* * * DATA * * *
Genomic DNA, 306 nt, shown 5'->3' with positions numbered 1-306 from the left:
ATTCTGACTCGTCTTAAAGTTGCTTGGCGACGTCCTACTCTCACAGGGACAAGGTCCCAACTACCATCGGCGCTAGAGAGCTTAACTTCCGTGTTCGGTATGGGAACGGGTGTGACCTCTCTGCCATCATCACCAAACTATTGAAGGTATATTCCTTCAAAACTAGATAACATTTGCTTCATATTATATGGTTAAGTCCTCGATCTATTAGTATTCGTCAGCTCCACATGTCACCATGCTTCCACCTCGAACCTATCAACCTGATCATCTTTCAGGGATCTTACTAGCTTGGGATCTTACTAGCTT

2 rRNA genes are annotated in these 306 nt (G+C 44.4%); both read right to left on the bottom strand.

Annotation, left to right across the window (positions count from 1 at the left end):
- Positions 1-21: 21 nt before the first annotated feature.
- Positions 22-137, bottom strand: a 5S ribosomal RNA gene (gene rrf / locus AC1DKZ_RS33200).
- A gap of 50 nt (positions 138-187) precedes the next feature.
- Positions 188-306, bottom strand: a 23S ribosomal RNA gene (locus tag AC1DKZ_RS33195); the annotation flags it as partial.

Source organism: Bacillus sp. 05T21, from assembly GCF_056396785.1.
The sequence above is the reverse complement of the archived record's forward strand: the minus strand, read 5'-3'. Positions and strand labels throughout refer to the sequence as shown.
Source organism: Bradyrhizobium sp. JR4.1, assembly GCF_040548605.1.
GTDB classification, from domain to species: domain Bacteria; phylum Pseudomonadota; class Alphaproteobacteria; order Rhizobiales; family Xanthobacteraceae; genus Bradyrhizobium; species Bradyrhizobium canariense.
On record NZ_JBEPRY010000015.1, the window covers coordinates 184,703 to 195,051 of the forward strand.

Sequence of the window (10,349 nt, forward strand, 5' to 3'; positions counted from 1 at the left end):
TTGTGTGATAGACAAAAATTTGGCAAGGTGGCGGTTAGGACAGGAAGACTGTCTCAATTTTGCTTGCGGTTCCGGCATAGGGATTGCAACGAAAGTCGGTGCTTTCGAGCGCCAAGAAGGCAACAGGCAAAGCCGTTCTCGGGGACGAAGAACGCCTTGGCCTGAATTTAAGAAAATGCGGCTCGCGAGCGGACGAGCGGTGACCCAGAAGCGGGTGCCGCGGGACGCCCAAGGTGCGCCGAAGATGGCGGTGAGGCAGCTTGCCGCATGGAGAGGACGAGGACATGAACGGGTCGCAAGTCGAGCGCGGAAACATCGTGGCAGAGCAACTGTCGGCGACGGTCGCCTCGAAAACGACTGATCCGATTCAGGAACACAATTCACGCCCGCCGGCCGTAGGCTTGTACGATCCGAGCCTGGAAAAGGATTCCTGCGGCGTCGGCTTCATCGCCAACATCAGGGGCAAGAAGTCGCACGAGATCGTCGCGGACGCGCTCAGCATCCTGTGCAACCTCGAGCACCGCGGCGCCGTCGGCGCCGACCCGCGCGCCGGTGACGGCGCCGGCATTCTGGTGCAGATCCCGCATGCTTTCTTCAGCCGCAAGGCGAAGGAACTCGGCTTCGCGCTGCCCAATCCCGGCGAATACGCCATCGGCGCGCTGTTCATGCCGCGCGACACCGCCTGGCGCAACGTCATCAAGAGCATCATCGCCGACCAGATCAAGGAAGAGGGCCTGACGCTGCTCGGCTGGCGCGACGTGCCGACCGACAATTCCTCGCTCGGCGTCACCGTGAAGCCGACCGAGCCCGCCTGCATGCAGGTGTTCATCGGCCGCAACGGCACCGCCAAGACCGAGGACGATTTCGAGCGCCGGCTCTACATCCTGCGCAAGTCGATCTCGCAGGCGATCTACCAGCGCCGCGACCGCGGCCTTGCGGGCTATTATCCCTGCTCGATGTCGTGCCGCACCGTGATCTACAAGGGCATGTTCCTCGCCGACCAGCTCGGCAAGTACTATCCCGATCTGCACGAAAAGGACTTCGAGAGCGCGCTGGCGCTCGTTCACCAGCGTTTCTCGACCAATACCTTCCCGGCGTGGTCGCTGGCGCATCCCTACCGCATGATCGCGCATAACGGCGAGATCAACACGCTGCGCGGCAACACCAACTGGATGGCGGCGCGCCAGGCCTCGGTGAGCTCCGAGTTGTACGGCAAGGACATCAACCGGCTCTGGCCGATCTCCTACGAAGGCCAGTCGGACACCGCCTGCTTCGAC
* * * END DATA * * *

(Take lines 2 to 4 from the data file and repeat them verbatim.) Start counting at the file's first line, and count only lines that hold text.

ATTCTGACTCGTCTTAAAGTTGCTTGGCGACGTCCTACTCTCACAGGGACAAGGTCCCAACTACCATCGGCGCTAGAGAGCTTAACTTCCGTGTTCGGTATGGGAACGGGTGTGACCTCTCTGCCATCATCACCAAACTATTGAAGGTATATTCCTTCAAAACTAGATAACATTTGCTTCATATTATATGGTTAAGTCCTCGATCTATTAGTATTCGTCAGCTCCACATGTCACCATGCTTCCACCTCGAACCTATCAACCTGATCATCTTTCAGGGATCTTACTAGCTTGGGATCTTACTAGCTT

2 rRNA genes are annotated in these 306 nt (G+C 44.4%); both read right to left on the bottom strand.

Annotation, left to right across the window (positions count from 1 at the left end):